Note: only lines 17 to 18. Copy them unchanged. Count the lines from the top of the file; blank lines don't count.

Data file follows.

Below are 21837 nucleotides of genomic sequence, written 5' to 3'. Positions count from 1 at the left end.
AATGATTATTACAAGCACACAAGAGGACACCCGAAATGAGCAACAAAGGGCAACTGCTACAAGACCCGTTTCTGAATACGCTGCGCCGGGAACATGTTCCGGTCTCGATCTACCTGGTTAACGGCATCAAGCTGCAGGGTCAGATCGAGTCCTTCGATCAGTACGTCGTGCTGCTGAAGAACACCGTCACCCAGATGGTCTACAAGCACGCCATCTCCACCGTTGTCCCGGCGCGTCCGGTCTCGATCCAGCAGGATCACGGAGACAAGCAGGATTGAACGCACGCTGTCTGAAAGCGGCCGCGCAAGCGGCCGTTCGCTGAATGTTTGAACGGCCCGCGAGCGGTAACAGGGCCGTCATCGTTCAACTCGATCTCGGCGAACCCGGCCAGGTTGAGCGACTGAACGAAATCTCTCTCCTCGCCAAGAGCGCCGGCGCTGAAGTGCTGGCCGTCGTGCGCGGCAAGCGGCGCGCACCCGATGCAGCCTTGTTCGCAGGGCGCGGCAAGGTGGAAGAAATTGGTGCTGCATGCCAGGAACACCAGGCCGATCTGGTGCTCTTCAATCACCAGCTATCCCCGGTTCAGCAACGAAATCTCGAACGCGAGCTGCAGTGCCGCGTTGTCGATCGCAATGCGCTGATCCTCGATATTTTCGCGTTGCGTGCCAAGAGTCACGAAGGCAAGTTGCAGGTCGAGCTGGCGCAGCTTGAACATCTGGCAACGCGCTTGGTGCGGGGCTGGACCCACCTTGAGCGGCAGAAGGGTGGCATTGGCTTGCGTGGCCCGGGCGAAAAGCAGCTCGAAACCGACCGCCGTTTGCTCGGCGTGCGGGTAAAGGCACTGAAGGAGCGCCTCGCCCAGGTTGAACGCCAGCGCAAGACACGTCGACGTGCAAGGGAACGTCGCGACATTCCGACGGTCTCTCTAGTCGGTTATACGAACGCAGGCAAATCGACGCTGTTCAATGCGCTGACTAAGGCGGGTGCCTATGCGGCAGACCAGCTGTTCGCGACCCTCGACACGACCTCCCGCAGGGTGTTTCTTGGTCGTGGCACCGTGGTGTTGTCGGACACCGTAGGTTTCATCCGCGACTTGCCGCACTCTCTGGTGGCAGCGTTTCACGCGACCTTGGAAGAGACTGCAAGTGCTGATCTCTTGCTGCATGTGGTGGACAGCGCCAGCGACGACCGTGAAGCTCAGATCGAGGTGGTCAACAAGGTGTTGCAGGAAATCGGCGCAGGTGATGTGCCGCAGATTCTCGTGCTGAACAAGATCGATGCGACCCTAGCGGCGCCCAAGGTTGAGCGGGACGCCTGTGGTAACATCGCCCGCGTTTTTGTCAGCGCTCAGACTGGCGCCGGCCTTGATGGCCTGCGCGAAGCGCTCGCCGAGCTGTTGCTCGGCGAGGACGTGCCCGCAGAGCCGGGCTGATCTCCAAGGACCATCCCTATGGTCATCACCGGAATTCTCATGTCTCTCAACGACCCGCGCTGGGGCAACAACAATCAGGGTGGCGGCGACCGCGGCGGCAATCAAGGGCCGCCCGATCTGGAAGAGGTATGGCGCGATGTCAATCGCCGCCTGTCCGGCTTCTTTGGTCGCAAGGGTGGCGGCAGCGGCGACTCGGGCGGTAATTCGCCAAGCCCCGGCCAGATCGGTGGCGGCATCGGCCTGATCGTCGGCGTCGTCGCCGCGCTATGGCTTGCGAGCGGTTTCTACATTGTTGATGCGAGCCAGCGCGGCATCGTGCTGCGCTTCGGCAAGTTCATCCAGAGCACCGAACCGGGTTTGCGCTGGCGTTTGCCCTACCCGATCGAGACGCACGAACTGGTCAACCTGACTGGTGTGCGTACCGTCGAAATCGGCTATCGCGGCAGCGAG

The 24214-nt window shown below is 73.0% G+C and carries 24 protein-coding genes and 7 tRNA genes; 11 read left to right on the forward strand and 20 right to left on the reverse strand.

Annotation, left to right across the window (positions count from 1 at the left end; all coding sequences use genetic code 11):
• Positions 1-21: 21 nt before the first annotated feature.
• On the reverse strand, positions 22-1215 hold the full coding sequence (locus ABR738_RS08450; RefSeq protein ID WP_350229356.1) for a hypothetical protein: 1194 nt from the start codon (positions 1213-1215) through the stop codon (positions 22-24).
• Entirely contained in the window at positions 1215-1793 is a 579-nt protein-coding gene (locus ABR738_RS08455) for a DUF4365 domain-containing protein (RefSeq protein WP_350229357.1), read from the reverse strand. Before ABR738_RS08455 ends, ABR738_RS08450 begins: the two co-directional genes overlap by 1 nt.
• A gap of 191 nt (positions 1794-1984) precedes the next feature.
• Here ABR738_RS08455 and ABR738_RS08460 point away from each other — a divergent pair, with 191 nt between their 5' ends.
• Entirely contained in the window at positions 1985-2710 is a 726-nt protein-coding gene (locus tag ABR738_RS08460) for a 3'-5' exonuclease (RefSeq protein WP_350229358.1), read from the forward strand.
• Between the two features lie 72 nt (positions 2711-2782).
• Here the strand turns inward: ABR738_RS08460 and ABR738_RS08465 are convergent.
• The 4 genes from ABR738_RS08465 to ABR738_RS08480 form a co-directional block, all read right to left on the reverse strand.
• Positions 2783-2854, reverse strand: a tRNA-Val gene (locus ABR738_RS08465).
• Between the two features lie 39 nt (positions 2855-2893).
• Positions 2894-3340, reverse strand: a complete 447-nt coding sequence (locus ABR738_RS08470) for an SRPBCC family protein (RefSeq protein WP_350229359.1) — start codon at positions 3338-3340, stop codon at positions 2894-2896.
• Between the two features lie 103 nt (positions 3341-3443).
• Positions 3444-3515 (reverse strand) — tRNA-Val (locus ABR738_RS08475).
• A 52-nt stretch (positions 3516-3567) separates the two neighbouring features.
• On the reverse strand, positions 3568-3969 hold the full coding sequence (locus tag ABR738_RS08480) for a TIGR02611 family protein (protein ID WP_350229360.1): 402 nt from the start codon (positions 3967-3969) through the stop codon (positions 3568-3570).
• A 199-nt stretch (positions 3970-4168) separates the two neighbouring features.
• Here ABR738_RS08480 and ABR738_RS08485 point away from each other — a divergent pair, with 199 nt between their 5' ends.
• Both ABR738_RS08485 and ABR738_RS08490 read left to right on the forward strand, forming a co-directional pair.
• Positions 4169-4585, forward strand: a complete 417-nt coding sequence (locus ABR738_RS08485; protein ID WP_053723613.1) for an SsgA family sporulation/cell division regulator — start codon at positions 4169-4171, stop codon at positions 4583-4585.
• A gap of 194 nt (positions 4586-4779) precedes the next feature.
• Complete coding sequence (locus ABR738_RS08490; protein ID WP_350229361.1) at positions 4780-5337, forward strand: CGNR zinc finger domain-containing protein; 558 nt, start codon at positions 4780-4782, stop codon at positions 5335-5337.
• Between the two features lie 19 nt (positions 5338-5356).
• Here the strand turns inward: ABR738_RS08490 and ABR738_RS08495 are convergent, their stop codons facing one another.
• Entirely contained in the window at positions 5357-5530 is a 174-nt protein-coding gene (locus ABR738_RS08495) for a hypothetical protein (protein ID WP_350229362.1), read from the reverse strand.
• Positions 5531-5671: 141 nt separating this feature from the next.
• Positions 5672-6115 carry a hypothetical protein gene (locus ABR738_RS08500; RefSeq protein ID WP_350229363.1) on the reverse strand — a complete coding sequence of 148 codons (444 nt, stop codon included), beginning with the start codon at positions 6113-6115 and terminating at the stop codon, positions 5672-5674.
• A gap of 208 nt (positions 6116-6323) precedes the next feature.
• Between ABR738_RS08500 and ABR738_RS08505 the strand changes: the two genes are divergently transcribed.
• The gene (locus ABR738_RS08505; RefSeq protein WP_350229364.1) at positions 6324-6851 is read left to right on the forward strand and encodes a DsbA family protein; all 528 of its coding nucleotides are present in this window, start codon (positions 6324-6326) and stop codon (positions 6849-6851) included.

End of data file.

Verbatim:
• Between the two features lie 103 nt (positions 3341-3443).
• Positions 3444-3515 (reverse strand) — tRNA-Val (locus ABR738_RS08475).